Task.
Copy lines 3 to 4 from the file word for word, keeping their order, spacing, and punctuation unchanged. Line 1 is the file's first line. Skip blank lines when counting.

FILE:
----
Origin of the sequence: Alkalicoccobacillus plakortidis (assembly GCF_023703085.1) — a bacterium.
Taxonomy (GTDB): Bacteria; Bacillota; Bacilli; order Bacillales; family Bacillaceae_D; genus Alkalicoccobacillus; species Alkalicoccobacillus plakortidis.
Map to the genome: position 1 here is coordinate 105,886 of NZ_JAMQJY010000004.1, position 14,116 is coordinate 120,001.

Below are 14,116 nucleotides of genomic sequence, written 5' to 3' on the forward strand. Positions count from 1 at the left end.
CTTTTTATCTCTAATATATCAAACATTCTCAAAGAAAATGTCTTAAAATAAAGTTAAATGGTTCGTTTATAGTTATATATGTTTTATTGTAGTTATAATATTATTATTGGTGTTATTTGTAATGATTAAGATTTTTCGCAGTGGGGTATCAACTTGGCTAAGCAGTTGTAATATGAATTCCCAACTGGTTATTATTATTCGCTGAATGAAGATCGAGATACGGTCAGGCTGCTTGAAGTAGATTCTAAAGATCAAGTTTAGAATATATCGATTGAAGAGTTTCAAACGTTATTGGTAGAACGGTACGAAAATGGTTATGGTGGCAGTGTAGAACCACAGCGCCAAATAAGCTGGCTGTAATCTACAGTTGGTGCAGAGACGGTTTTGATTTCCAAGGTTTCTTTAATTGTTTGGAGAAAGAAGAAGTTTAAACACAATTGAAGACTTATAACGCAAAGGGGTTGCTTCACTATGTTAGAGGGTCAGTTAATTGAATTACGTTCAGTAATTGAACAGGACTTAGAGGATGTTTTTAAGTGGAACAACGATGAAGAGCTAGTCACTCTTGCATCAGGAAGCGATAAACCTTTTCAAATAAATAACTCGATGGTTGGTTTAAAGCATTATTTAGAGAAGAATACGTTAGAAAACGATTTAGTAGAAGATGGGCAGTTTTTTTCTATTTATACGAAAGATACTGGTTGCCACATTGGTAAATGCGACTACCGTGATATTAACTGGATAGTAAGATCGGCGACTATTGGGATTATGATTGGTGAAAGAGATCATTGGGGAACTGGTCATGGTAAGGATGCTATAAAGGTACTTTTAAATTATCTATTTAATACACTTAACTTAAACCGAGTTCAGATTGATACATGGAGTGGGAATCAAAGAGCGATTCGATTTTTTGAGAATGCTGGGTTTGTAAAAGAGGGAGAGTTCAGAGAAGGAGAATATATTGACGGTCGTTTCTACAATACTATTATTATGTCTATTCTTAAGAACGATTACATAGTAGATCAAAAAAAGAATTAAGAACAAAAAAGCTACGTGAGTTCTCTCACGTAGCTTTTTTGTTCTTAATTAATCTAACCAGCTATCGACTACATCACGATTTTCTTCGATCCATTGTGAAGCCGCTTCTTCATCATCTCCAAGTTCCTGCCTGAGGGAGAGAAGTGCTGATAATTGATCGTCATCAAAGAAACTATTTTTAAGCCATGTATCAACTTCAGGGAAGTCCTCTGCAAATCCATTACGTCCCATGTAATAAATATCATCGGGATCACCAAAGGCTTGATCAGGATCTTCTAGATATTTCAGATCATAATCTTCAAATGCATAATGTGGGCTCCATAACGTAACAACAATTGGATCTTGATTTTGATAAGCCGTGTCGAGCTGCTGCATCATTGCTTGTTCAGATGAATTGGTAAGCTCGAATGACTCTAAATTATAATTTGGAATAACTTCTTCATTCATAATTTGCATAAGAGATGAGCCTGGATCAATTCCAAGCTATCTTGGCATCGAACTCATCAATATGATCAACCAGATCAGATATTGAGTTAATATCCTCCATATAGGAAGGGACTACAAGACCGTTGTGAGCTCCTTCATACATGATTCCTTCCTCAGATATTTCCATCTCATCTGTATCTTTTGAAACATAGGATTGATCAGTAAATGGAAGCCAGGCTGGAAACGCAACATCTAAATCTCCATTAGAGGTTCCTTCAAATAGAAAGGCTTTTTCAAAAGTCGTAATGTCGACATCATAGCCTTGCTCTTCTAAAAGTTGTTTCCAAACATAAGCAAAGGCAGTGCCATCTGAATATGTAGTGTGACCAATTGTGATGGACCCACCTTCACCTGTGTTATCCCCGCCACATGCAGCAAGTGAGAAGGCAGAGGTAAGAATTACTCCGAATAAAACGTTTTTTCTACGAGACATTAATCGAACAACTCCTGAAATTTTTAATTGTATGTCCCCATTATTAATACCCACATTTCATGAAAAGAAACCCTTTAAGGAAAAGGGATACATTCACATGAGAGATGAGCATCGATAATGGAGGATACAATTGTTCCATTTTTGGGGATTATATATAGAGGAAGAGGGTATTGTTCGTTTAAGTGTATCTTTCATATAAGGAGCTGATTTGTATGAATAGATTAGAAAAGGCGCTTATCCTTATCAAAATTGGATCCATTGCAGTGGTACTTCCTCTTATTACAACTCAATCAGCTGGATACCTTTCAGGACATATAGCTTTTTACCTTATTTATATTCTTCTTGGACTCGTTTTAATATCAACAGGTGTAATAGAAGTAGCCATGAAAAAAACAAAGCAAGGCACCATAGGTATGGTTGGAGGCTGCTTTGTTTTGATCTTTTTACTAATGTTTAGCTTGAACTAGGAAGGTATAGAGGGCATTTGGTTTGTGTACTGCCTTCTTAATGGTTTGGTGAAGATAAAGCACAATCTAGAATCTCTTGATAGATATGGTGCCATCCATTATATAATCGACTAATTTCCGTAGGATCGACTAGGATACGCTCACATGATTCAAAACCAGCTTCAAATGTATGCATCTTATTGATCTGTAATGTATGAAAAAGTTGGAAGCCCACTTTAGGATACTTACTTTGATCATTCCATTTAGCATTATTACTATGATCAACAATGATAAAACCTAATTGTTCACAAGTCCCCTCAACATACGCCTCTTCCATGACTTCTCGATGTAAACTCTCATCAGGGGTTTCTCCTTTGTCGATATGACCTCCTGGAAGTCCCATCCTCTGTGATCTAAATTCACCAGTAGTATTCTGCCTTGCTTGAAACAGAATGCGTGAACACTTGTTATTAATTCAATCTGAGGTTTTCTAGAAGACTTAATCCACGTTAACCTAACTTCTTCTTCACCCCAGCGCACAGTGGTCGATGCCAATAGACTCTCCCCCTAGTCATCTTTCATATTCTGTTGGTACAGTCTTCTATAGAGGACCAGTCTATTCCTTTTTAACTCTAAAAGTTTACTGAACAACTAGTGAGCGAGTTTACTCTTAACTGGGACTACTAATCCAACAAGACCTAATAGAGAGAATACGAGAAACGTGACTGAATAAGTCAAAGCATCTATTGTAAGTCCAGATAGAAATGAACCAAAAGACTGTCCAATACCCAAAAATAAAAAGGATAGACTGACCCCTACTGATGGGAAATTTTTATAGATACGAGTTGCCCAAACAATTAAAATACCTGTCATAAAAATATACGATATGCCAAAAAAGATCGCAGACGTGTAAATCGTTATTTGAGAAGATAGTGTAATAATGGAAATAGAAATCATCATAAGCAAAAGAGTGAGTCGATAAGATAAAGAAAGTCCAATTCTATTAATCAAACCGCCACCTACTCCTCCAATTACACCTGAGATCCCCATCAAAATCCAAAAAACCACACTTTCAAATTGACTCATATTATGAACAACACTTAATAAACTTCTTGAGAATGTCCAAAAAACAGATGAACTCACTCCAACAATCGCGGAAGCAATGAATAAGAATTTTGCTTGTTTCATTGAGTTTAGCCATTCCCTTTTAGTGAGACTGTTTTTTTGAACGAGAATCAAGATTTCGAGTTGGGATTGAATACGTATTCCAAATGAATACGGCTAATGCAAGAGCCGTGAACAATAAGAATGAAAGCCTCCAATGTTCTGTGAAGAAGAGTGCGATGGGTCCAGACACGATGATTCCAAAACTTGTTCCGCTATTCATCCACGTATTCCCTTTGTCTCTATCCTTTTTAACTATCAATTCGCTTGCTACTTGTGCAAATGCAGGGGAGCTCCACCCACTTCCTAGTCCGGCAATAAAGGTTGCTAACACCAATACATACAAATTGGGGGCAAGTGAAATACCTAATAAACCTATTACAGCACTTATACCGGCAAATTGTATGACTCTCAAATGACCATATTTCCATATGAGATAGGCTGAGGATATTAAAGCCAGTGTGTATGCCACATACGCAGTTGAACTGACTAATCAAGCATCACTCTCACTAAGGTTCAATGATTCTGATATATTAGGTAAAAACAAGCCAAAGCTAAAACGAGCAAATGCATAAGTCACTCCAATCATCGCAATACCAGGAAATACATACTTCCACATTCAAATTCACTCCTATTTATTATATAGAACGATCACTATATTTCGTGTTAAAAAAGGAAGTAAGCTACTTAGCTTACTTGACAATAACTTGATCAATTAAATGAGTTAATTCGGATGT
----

Map to the genome: position 1 here is coordinate 105,886 of NZ_JAMQJY010000004.1, position 14,116 is coordinate 120,001.

Below are 14,116 nucleotides of genomic sequence, written 5' to 3' on the forward strand. Positions count from 1 at the left end.